Carbon Footprint – Australia

A small footprint, made smaller with sustainable clothing

Despite being a very minor contributor to agriculture’s greenhouse gas emissions, the Australian cotton industry has invested in climate change research to understand further opportunities to reduce or capture emissions.

Cotton production’s carbon footprint is even better than neutral. Net on-farm emissions of GHGs in cotton growing are actually negative because the plant stores more carbon (for example, in the lint and seed) than is released from fuel and fertilizer during growth.

Reducing greenhouse gas emissions through sustainable clothing

A significant body of research and extension work has been invested in tackling greenhouse gas emissions in the Australian production system. Best practice and technical support has been developed across a number of areas that contribute to greenhouse gas emissions, including carbon farming, energy efficiency, nitrogen efficiency, measuring energy usage and water use efficiency.

Australian cotton farmers continue to reduce greenhouse gas emissions and improve the land’s ability to store more carbon through practices and innovations including:

  • Maximising the efficiency of major inputs used in cotton growing, such as energy and nitrogen, by optimising irrigation pump performance and using fuel-efficient farm machinery
  • Using alternative sources of nitrogen, i.e., the use of legume rotation crops which fix nitrogen in the soil
  • Implementing other practices to improve soil health including using controlled traffic and minimum-tillage systems
  • Further minimising machinery operations (and therefore fuel use) of spraying (through industry-wide use of herbicide-tolerant cotton), and during harvest (through broad scale changes in machinery to replace multiple machines with one)
  • Using renewable and alternative energy sources and fuels such as solar panels to power irrigation pumps, and biofuels
  • Conserving and managing areas of native vegetation and riparian areas on farm, which are valuable carbon stores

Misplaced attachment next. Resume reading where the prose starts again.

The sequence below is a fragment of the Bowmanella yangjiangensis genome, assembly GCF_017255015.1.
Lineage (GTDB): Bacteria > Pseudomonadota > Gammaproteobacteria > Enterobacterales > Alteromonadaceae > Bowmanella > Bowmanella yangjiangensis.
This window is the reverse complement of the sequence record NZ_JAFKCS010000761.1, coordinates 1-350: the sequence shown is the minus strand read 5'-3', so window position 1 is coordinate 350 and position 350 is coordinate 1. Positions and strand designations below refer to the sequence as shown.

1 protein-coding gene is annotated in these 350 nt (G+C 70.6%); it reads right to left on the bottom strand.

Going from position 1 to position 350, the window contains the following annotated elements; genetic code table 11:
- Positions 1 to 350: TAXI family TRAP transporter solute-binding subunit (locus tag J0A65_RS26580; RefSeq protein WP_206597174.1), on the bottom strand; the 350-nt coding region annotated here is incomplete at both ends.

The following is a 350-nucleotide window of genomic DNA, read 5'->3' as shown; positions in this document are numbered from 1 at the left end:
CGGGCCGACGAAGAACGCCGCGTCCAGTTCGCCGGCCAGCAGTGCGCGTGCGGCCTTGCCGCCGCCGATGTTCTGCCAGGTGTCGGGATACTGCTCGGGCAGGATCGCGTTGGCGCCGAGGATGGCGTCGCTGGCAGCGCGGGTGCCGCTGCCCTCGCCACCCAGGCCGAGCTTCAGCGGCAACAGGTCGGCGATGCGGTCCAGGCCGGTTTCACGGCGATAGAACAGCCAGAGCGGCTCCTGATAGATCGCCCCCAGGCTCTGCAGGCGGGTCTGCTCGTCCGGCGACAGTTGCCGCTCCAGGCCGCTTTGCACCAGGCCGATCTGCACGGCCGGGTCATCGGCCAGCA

On-farm case studies have indicated that adoption of conservation tillage has reduced energy costs and greenhouse emissions by 12 percent since 2000. Improved water use efficiency, as well as improving yield, also reduces greenhouse gas emissions per unit of production through reduced pumping (lower energy use) and waterlogging (which can lead to methane emissions).

Sustainable Clothing - Australian Cotton

Focus on nitrogen efficiency

The principal types of greenhouse gas emissions on mixed cotton farming enterprises include carbon dioxide, methane and nitrous oxide. Nitrogen fertilisers are a major source of greenhouse gas emissions, particularly nitrous oxide, and the Australian cotton industry continues to invest in research, demonstration trials and decision support tools focused on improving nitrogen use efficiency.

Greenhouse gas inventory tools for cotton and mixed farming properties are available online, including carbon calculators and management tools.

Nitrous oxide emissions are being measured on irrigated cotton farms, and emissions can be reduced through modifying farming practices such as reducing tillage, minimising use of groundwater (which requires more pumping), improving rainfall soil-moisture storage, rotation crops, optimising irrigation design and scheduling, and adjusting fertiliser placement deeper in the soil.

To improve nitrogen use, a number of industry-wide strategies are being implemented, including:

  • Crop nutrition research
  • Training for advisors and farmers
  • An industry-wide project to monitor and demonstrate best practice

The industry’s myBMP (Best Management Practices) program includes specific strategies for improving nitrogen use efficiency, including:

  • Soil testing is undertaken at an appropriate time to assess nitrogen levels and fertiliser requirements
  • A Nitrogen Fertiliser Management Plan has been developed and implemented
  • Plant monitoring is undertaken during the season to assess crop nitrogen status and used to adjust crop nutrient program
  • Nitrogen Use Efficiency (NUE) is determined for each field using Nitrogen Fertiliser Use Efficiency (NFUE) calculation; this is recorded each year and monitored over time
  • Crop rotation systems that include legumes to fix nitrogen effectively are adopted when practical
  • Nitrogen Use Efficiency (NUE) is calculated and field performance is assessed against long-term farm performance

Preparing for climate change

Not only is the cotton industry trying to mitigate its contribution and further develop sustainable clothing, but researchers are also determined to help the industry adapt to climate change. So that appropriate adaptation strategies can be developed, they’re investigating the impact on soil health and function from extreme events like extended droughts and intense rain, which are predicted to occur more frequently.

Future climates for cotton growing regions are being modeled to better understand the potential impact on the key growth phases of the cotton crop, and to again identify appropriate adaptation strategies. Other researchers are growing cotton in large climate-controlled tents under elevated temperature and carbon dioxide levels, to understand how they affect crop growth and test irrigation strategies that maximize water use efficiency.

Explore the research and resources we’ve pulled this information from.